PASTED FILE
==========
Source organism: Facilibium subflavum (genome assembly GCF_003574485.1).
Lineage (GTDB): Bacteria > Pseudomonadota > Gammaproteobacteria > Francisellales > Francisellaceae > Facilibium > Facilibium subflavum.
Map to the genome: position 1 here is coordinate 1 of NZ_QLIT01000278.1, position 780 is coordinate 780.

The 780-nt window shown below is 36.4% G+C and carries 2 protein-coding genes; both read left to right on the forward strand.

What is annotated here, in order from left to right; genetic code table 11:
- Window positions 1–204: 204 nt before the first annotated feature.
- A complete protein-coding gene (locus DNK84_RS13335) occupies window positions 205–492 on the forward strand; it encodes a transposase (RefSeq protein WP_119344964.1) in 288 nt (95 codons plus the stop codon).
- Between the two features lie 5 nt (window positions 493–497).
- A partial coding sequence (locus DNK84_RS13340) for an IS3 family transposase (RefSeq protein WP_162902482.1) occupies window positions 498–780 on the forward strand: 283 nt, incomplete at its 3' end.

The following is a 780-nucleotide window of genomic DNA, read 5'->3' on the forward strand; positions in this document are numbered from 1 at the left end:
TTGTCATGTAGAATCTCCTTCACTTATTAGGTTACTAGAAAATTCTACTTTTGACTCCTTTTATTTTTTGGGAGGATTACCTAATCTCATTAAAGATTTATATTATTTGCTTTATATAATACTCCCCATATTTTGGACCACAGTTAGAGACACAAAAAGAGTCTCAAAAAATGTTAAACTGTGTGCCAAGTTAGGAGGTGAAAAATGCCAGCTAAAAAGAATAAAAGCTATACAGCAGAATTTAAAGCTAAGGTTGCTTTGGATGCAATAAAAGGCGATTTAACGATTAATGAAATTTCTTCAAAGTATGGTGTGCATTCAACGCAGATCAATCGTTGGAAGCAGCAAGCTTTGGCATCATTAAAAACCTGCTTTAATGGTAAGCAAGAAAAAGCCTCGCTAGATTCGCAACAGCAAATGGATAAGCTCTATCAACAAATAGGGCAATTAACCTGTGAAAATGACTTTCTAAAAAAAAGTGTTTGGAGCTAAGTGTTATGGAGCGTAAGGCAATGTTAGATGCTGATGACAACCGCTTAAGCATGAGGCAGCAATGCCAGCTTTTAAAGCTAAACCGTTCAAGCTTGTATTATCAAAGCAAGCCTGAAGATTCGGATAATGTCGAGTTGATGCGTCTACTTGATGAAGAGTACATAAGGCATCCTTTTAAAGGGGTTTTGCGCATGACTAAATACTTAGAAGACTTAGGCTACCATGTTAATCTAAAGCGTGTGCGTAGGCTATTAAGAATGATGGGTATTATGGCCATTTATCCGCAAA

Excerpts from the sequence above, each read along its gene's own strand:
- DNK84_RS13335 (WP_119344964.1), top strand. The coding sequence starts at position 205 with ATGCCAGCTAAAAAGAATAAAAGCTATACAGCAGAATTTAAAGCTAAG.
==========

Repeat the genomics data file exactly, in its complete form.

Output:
Source organism: Facilibium subflavum (genome assembly GCF_003574485.1).
Lineage (GTDB): Bacteria > Pseudomonadota > Gammaproteobacteria > Francisellales > Francisellaceae > Facilibium > Facilibium subflavum.
Map to the genome: position 1 here is coordinate 1 of NZ_QLIT01000278.1, position 780 is coordinate 780.

The 780-nt window shown below is 36.4% G+C and carries 2 protein-coding genes; both read left to right on the forward strand.

What is annotated here, in order from left to right; genetic code table 11:
- Window positions 1–204: 204 nt before the first annotated feature.
- A complete protein-coding gene (locus DNK84_RS13335) occupies window positions 205–492 on the forward strand; it encodes a transposase (RefSeq protein WP_119344964.1) in 288 nt (95 codons plus the stop codon).
- Between the two features lie 5 nt (window positions 493–497).
- A partial coding sequence (locus DNK84_RS13340) for an IS3 family transposase (RefSeq protein WP_162902482.1) occupies window positions 498–780 on the forward strand: 283 nt, incomplete at its 3' end.

The following is a 780-nucleotide window of genomic DNA, read 5'->3' on the forward strand; positions in this document are numbered from 1 at the left end:
TTGTCATGTAGAATCTCCTTCACTTATTAGGTTACTAGAAAATTCTACTTTTGACTCCTTTTATTTTTTGGGAGGATTACCTAATCTCATTAAAGATTTATATTATTTGCTTTATATAATACTCCCCATATTTTGGACCACAGTTAGAGACACAAAAAGAGTCTCAAAAAATGTTAAACTGTGTGCCAAGTTAGGAGGTGAAAAATGCCAGCTAAAAAGAATAAAAGCTATACAGCAGAATTTAAAGCTAAGGTTGCTTTGGATGCAATAAAAGGCGATTTAACGATTAATGAAATTTCTTCAAAGTATGGTGTGCATTCAACGCAGATCAATCGTTGGAAGCAGCAAGCTTTGGCATCATTAAAAACCTGCTTTAATGGTAAGCAAGAAAAAGCCTCGCTAGATTCGCAACAGCAAATGGATAAGCTCTATCAACAAATAGGGCAATTAACCTGTGAAAATGACTTTCTAAAAAAAAGTGTTTGGAGCTAAGTGTTATGGAGCGTAAGGCAATGTTAGATGCTGATGACAACCGCTTAAGCATGAGGCAGCAATGCCAGCTTTTAAAGCTAAACCGTTCAAGCTTGTATTATCAAAGCAAGCCTGAAGATTCGGATAATGTCGAGTTGATGCGTCTACTTGATGAAGAGTACATAAGGCATCCTTTTAAAGGGGTTTTGCGCATGACTAAATACTTAGAAGACTTAGGCTACCATGTTAATCTAAAGCGTGTGCGTAGGCTATTAAGAATGATGGGTATTATGGCCATTTATCCGCAAA

Excerpts from the sequence above, each read along its gene's own strand:
- DNK84_RS13335 (WP_119344964.1), top strand. The coding sequence starts at position 205 with ATGCCAGCTAAAAAGAATAAAAGCTATACAGCAGAATTTAAAGCTAAG.